3.2 Rechargeable Batteries for Energy Storage
A shift toward the use of renewable energy sources is increasingly attracting attention. The renewable energy sources (i.e., solar PV, solar heat, geothermal, wind, and biomass) provide to date only a few percent of the alternative energy carriers electricity and hydrogen (Goldemberg, 2007). In particular, the decentralized conversion of solar and wind energy is being studied and engineered worldwide. Solar PV and wind energy produce electrons and can be coupled directly to the electricity grid, thereby reducing the emission of greenhouse gases (van Geenhuizen and Schoonman, 2010). However, these renewable energy sources are discontinuous and, therefore, require adequate storage systems.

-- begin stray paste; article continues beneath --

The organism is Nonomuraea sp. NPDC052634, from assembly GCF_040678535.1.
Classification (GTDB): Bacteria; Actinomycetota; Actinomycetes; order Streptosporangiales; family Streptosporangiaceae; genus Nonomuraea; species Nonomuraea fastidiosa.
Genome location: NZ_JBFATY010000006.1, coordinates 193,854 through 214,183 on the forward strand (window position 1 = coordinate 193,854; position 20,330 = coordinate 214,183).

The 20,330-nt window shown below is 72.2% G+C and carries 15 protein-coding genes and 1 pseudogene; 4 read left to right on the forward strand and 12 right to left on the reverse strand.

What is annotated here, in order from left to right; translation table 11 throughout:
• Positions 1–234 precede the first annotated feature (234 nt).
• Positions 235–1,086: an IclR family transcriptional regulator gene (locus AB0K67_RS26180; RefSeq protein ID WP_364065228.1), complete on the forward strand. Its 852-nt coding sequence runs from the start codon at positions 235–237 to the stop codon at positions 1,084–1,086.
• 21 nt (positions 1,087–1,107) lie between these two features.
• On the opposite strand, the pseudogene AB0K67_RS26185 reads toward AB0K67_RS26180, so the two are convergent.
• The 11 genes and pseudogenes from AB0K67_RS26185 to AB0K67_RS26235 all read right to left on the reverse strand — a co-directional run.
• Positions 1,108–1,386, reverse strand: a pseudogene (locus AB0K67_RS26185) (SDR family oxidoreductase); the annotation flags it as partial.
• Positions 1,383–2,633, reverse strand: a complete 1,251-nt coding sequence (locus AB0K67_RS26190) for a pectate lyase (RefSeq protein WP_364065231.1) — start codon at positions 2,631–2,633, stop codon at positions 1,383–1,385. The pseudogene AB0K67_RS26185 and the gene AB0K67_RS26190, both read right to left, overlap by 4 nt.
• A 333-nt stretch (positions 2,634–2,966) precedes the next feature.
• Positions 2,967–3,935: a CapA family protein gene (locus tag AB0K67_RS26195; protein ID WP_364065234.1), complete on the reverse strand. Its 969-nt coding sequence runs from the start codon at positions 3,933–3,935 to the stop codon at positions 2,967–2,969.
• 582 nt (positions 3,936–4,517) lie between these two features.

While present and future energy storage technologies fall in the broad categories of fly wheel, compressed air, superconducting coil, hydrogen, supercapacitor, and rechargeable battery, advanced materials for supercapacitors and rechargeable batteries are attracting widespread research and development attention in academia and industry. This chapter will focus on rechargeable batteries and, in particular, on the rechargeable lithium-ion (Li-ion) battery. The types of Li-ion batteries will be presented, along with the Li-ion battery ...